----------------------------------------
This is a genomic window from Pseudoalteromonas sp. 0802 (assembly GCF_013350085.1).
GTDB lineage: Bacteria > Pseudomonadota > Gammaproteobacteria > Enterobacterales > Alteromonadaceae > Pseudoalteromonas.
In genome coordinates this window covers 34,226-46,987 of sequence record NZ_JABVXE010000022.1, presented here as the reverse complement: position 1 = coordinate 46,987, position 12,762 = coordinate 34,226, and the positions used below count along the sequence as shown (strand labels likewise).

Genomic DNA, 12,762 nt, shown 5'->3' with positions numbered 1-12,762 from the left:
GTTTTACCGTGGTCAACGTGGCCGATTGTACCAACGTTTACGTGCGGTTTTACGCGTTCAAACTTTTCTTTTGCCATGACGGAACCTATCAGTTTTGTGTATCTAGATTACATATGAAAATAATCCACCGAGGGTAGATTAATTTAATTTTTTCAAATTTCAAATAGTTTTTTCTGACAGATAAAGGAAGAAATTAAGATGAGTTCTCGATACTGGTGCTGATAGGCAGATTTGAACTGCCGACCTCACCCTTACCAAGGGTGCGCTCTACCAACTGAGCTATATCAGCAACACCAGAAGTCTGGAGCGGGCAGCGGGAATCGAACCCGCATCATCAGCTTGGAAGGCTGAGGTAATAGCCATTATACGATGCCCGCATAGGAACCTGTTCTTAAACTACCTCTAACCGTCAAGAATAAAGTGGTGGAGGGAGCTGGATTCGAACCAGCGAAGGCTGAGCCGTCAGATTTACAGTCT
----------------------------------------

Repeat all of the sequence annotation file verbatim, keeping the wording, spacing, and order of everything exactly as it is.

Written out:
This is a genomic window from Pseudoalteromonas sp. 0802 (assembly GCF_013350085.1).
GTDB lineage: Bacteria > Pseudomonadota > Gammaproteobacteria > Enterobacterales > Alteromonadaceae > Pseudoalteromonas.
In genome coordinates this window covers 34,226-46,987 of sequence record NZ_JABVXE010000022.1, presented here as the reverse complement: position 1 = coordinate 46,987, position 12,762 = coordinate 34,226, and the positions used below count along the sequence as shown (strand labels likewise).

Genomic DNA, 12,762 nt, shown 5'->3' with positions numbered 1-12,762 from the left:
GTTTTACCGTGGTCAACGTGGCCGATTGTACCAACGTTTACGTGCGGTTTTACGCGTTCAAACTTTTCTTTTGCCATGACGGAACCTATCAGTTTTGTGTATCTAGATTACATATGAAAATAATCCACCGAGGGTAGATTAATTTAATTTTTTCAAATTTCAAATAGTTTTTTCTGACAGATAAAGGAAGAAATTAAGATGAGTTCTCGATACTGGTGCTGATAGGCAGATTTGAACTGCCGACCTCACCCTTACCAAGGGTGCGCTCTACCAACTGAGCTATATCAGCAACACCAGAAGTCTGGAGCGGGCAGCGGGAATCGAACCCGCATCATCAGCTTGGAAGGCTGAGGTAATAGCCATTATACGATGCCCGCATAGGAACCTGTTCTTAAACTACCTCTAACCGTCAAGAATAAAGTGGTGGAGGGAGCTGGATTCGAACCAGCGAAGGCTGAGCCGTCAGATTTACAGTCT